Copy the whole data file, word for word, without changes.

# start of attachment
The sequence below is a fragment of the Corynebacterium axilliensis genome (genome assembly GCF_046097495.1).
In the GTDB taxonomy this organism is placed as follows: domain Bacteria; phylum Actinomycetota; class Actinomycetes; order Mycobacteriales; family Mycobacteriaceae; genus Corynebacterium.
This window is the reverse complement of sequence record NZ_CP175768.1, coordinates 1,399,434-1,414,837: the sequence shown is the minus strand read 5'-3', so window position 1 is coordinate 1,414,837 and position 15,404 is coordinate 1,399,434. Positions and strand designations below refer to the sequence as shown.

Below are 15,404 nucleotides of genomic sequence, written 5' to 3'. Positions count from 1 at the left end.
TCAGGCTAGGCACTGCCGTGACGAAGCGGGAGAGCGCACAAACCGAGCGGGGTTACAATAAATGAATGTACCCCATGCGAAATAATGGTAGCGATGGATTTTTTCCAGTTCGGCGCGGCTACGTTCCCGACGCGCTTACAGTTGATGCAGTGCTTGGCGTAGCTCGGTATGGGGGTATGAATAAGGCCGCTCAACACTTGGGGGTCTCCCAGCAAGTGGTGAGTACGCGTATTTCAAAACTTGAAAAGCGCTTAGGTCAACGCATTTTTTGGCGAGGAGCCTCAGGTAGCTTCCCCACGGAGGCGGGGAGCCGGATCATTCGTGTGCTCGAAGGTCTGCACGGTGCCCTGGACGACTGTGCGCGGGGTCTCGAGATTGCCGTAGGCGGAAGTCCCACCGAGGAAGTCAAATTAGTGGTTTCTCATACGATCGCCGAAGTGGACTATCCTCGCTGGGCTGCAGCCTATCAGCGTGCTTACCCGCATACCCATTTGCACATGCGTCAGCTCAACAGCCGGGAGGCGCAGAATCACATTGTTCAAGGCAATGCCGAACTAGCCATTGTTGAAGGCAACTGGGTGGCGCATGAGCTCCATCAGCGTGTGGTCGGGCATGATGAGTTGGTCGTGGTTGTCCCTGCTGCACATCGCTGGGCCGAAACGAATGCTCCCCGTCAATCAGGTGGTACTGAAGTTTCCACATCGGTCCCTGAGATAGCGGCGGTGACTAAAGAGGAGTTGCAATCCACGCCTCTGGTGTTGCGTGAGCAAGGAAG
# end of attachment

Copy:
The sequence below is a fragment of the Corynebacterium axilliensis genome (genome assembly GCF_046097495.1).
In the GTDB taxonomy this organism is placed as follows: domain Bacteria; phylum Actinomycetota; class Actinomycetes; order Mycobacteriales; family Mycobacteriaceae; genus Corynebacterium.
This window is the reverse complement of sequence record NZ_CP175768.1, coordinates 1,399,434-1,414,837: the sequence shown is the minus strand read 5'-3', so window position 1 is coordinate 1,414,837 and position 15,404 is coordinate 1,399,434. Positions and strand designations below refer to the sequence as shown.

Below are 15,404 nucleotides of genomic sequence, written 5' to 3'. Positions count from 1 at the left end.
TCAGGCTAGGCACTGCCGTGACGAAGCGGGAGAGCGCACAAACCGAGCGGGGTTACAATAAATGAATGTACCCCATGCGAAATAATGGTAGCGATGGATTTTTTCCAGTTCGGCGCGGCTACGTTCCCGACGCGCTTACAGTTGATGCAGTGCTTGGCGTAGCTCGGTATGGGGGTATGAATAAGGCCGCTCAACACTTGGGGGTCTCCCAGCAAGTGGTGAGTACGCGTATTTCAAAACTTGAAAAGCGCTTAGGTCAACGCATTTTTTGGCGAGGAGCCTCAGGTAGCTTCCCCACGGAGGCGGGGAGCCGGATCATTCGTGTGCTCGAAGGTCTGCACGGTGCCCTGGACGACTGTGCGCGGGGTCTCGAGATTGCCGTAGGCGGAAGTCCCACCGAGGAAGTCAAATTAGTGGTTTCTCATACGATCGCCGAAGTGGACTATCCTCGCTGGGCTGCAGCCTATCAGCGTGCTTACCCGCATACCCATTTGCACATGCGTCAGCTCAACAGCCGGGAGGCGCAGAATCACATTGTTCAAGGCAATGCCGAACTAGCCATTGTTGAAGGCAACTGGGTGGCGCATGAGCTCCATCAGCGTGTGGTCGGGCATGATGAGTTGGTCGTGGTTGTCCCTGCTGCACATCGCTGGGCCGAAACGAATGCTCCCCGTCAATCAGGTGGTACTGAAGTTTCCACATCGGTCCCTGAGATAGCGGCGGTGACTAAAGAGGAGTTGCAATCCACGCCTCTGGTGTTGCGTGAGCAAGGAAG